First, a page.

Two Rooms is the most significant bar to open in Tokyo in recent memory. Run by a trio of expats with experience at the popular Oak Door Bar and New York Grill, this nightspot has taken just six months to establish itself as the hippest venue in town.

Tokyo could really use more bars like this, where the setting is dramatic, the drinks are strong, and the buzz palpable. Two Rooms’ open-air terrace, which looks out on the glittering Shinjuku skyline, calls to mind rooftop lounges in New York and LA. And not just because so many customers are speaking English—the natty design, courtesy of San Francisco’s Eight Inc., features candlelit tables, low-slung love seats and a shimmering infinity pool. Adding to the effect is the bar’s location in the stunning AO Building, a trapezoidal jewel that positively sparkles in the evening air.

Two Rooms Tokyo

As its name suggests, Two Rooms is split into a pair of distinct venues. On one side is the restaurant, specializing in upscale chophouse fare courtesy of director Nathan Smith and chef Matthew Crabbe, formerly of the iconic New York Grill. The bar is run by Edward Baffoe, a Ghana native whose radiant smile will be familiar to anyone who’s ever sipped a martini at the Oak Door Bar in the Grand Hyatt Tokyo. Wondering where the moneyed expats who used to hang out there have gone? They’re here.

The two spaces, heavy on wood, glass and steel, have a stylish yet inviting feel. The square bar counter provides an excellent spot for watching the busy staff—as well as more sublime attractions. On a recent Saturday night, a procession of gorgeous Japanese women, ranging in age from their 20s to 50s, planted themselves at the bar singly and in pairs. A separate island counter and tables are situated opposite floor-to-ceiling windows; outside, standing counters handle the overflow crowd.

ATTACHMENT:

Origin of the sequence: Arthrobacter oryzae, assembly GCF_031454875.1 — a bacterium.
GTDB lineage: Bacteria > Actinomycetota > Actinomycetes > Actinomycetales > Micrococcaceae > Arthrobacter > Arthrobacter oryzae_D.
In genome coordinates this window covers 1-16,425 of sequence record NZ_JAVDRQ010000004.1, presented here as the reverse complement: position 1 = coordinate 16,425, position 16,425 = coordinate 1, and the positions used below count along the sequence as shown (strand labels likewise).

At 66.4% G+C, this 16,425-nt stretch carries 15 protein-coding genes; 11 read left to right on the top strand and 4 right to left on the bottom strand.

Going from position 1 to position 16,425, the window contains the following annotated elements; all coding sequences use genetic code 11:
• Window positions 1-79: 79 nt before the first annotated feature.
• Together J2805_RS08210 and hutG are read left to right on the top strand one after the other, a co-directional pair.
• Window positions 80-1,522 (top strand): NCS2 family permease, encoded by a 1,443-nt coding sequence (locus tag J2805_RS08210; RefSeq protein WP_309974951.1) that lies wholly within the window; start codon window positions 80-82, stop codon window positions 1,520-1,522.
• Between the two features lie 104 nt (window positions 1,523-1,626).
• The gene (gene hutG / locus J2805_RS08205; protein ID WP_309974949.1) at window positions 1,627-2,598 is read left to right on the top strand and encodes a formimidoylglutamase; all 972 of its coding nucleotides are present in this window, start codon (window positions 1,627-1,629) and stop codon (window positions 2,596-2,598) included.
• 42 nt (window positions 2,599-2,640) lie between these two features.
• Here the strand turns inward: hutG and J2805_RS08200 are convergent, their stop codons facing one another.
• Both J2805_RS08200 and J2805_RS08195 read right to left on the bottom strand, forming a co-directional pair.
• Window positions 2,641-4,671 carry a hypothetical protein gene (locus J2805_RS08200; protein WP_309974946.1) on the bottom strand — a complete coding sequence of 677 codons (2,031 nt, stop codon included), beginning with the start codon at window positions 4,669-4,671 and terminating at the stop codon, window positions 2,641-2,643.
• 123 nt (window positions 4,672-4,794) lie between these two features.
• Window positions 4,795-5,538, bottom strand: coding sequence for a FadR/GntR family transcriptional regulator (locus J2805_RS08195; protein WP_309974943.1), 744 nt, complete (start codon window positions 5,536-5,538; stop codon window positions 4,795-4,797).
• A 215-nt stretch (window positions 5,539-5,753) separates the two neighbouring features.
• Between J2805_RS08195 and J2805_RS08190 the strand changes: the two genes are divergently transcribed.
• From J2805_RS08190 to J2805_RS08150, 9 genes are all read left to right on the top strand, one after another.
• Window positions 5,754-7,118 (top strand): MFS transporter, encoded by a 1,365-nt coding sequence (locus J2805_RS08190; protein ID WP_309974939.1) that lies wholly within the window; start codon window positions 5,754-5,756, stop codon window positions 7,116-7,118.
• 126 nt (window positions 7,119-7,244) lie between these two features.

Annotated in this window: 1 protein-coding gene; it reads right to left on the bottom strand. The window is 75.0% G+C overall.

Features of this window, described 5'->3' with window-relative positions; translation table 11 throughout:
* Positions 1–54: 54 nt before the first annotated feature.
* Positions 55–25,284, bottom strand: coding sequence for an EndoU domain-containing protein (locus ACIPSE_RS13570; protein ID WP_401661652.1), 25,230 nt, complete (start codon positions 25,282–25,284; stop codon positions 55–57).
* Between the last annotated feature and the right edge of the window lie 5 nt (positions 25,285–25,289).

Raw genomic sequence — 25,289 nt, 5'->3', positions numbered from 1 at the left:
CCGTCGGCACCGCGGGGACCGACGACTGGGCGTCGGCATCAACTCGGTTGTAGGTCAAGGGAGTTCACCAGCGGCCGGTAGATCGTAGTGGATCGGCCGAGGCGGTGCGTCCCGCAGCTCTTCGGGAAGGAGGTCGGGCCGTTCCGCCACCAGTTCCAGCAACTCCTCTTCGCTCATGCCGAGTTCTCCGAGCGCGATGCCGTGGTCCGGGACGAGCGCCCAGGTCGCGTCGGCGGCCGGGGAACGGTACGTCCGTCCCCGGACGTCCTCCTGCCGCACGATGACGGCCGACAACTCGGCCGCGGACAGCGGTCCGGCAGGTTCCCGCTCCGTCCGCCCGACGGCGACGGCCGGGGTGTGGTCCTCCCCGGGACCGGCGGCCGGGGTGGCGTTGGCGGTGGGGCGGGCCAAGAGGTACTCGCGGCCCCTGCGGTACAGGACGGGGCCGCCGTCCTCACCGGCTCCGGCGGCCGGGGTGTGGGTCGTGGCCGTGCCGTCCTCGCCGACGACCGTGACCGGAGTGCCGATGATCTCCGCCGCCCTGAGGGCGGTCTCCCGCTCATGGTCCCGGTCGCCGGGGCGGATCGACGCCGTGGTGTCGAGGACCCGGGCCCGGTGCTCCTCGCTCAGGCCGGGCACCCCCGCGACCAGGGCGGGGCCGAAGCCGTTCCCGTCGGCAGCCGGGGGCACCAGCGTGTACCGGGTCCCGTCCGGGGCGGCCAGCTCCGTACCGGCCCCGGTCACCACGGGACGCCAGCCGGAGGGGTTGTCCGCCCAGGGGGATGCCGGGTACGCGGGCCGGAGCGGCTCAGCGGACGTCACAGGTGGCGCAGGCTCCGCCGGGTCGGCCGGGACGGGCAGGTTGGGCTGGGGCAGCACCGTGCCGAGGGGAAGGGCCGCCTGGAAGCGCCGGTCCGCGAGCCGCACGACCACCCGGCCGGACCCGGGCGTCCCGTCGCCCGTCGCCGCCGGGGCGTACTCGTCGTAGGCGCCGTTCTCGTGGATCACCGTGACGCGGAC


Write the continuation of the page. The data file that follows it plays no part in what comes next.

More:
Two Rooms’ hefty drinks list feels more like a book than a menu. Bottles of wine, starting at ¥5,500, are housed in a glass-walled cellar that’s larger than some Tokyo apartments. The beer list isn’t nearly as deep, but it’s saved from obscurity by the presence of Samuel Adams lager (¥900).

The specialties of the house are classic cocktails (from ¥1,400) and their fresh-fruit variations—highlights from a recent visit included a kiwi martini (¥1,400) and passion fruit mojito (¥1,700). The food menu includes snacks like hummus, salads and wraps (from ¥600). Thanks to a lack of seating charges, our bill wasn’t as expensive as we feared—four drinks and a fat Punch cigar rang in at under ¥7,500.

Two Rooms certainly isn’t for everyone—if boisterous foreign bankers and the women who love them aren’t your idea of a companionable crowd, then try elsewhere. But if you’re looking to rub shoulders with Tokyo’s smart set while enjoying excellent drinks in elegant surrounds, you’ll definitely want to pay a visit.

Originally published on metropolis.co.jp on September 2009